The definition of civil office is open to interpretation

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By Jay Miller

What a coincidence. On Nov. 2, New Mexico voters overwhelmingly rejected a constitutional amendment that would allow a governor to appoint a legislator to civil office.
On Nov, 24, Gov.-Elect Susana Martinez appointed Rep. Keith Gardner, the House Republican whip, as her chief of staff.
I wasn’t being sardonic when I called it a coincidence. New Mexico court decisions for years have given a very narrow interpretation to what constitutes a civil office.
It is highly likely that voters had a very different interpretation than the courts do about what constitutes a civil office. After all the uproar the past few years over Gov. Bill Richardson’s 500 political appointees, many of us assumed these were the people the amendment was talking about.
But the courts have defined civil office much more narrowly, to the point it only seems to include cabinet secretaries, judges and appointments to fill vacancies in  elected state wide offices.
It doesn’t include the governor’s chief of staff, who arguably is the second most powerful person in the state. Remember all the times I’ve told you lieutenant governors have just about no power — even when governors are out of state. In reality, it’s the chief of staff who takes over.
I also have said we should repeal the fulltime lieutenant governor option. Now I’ll add to that a repeal of the words “civil office” from the constitution.
Civil office surely had a definite meaning when our constitution was written 100 year ago. But take a look at your dictionary sometime for the word “civil.” There likely is an entire column of different meanings of the word.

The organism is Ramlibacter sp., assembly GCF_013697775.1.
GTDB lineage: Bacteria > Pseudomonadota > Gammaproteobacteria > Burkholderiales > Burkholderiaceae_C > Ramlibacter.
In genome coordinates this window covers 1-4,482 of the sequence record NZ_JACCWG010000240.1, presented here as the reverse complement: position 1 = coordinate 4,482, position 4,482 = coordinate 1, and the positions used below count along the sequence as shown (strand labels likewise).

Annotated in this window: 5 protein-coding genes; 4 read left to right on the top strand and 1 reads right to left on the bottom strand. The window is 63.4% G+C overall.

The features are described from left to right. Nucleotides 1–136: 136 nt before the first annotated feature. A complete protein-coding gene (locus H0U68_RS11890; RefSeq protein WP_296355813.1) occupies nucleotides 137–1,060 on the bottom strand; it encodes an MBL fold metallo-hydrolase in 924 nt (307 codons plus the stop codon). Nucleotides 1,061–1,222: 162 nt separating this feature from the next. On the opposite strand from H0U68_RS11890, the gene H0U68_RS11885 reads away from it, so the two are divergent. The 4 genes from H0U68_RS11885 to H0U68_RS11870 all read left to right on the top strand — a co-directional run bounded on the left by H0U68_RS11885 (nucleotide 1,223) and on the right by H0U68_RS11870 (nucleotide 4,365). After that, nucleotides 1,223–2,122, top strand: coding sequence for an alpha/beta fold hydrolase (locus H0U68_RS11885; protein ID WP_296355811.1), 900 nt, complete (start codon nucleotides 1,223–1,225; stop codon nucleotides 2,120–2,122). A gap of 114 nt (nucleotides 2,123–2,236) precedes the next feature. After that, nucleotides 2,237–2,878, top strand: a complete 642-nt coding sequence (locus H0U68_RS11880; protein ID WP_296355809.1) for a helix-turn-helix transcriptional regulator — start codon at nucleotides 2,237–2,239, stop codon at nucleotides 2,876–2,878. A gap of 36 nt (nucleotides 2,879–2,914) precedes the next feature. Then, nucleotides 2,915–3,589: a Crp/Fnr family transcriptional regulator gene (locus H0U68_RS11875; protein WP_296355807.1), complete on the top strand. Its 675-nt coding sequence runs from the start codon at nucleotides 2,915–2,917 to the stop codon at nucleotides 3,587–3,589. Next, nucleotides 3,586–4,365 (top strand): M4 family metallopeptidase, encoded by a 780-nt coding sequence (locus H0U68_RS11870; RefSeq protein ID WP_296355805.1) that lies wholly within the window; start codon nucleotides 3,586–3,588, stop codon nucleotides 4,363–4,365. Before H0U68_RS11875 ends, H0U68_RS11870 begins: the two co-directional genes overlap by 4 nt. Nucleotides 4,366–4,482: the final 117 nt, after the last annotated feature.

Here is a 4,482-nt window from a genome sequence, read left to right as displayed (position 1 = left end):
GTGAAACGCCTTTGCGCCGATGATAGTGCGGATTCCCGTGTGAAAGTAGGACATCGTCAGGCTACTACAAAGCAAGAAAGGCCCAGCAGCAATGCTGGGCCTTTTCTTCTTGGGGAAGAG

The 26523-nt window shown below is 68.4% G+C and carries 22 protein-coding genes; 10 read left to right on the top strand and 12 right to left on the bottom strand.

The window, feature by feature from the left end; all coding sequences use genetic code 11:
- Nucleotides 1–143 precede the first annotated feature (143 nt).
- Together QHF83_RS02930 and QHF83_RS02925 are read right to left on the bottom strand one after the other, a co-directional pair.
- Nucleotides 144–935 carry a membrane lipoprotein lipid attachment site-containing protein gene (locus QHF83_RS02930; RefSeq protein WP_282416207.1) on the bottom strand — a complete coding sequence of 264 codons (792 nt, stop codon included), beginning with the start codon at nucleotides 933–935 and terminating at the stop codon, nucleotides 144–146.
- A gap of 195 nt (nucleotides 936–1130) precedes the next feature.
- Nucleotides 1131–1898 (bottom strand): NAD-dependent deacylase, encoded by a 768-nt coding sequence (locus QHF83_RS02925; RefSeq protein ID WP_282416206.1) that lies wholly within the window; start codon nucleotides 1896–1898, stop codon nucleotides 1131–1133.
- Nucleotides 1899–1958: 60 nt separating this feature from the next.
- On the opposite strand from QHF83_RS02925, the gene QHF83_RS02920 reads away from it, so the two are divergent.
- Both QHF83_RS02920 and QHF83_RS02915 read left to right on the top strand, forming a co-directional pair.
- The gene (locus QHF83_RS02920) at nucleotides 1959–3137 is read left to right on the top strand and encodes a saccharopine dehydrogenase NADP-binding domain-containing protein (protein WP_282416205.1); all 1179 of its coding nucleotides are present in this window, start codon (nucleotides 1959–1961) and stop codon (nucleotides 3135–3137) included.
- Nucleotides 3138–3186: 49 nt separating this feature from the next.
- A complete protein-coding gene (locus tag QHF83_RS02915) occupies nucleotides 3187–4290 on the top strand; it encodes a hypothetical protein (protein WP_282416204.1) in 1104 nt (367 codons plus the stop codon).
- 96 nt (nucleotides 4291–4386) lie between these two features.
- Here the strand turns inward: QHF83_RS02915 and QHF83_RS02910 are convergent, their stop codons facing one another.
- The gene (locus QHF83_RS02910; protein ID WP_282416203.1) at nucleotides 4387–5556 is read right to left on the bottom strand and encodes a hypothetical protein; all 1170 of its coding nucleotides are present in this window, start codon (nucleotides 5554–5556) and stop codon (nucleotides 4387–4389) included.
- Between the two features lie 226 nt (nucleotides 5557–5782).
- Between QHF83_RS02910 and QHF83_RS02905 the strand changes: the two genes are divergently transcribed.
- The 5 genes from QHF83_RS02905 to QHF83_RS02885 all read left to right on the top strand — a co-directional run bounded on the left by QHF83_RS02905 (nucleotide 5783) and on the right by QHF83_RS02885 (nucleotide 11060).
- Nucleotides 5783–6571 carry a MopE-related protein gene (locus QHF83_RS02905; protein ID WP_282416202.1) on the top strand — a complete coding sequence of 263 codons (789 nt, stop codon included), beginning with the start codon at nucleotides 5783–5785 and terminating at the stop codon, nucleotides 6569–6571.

Among the scores of meanings of “civil” is the definition: “created by law.” That’s likely what the courts were thinking about. Chiefs of staff probably aren’t mentioned in the law. Courts reportedly have ruled that the legislature must invest sovereign power in a position for it to be considered a civil office. I cannot ever envision a legislature ever giving anyone sovereign power. They call cabinet secretaries before committees to rake them over the coals and let them know who is boss.
The only offices I can think of that are supreme are that of the governor and the supreme court. And those positions are not created by the legislature but by the constitution.
An interpretation by one news organization was that civil office means what civil service does in the federal government. In New Mexico we call it the state personnel act. The governor definitely is prohibited from appointing anyone to positions covered by the state personnel act. Those people have to fill out applications, take tests and all that rigmarole to prove they are qualified for their job.
The employees appointed by the governor are exempt from the personnel act’s regulations and protections. Until 1962, when the state personnel act was passed, all state employees were appointed by the governor. So that original prohibition in our constitution may have referred to all state employees.  Voter sentiment at this point likely would favor the prohibition be extended to all gubernatorial appointees.
The joint resolution calling for the constitutional amendment passed the legislature earlier this year with only 12 of the 112 legislators voting against it. The public vote on that amendment last month was 77-23 in opposition.
The defeat of that amendment may keep some very talented legislators from serving as cabinet secretaries. But this isn’t a good time for lawmakers to be asking voters to trust them.
And in another bit of unfortunate timing, Gov.-Elect Susana Martinez, whose campaign was centered around eliminating corruption in government, was almost immediately faced with the reality of appearing to skirt a message voters had sent loudly and clearly about corruption.
I feel confident Keith Gardner can overcome this twist of fate.

Jay Miller insidethe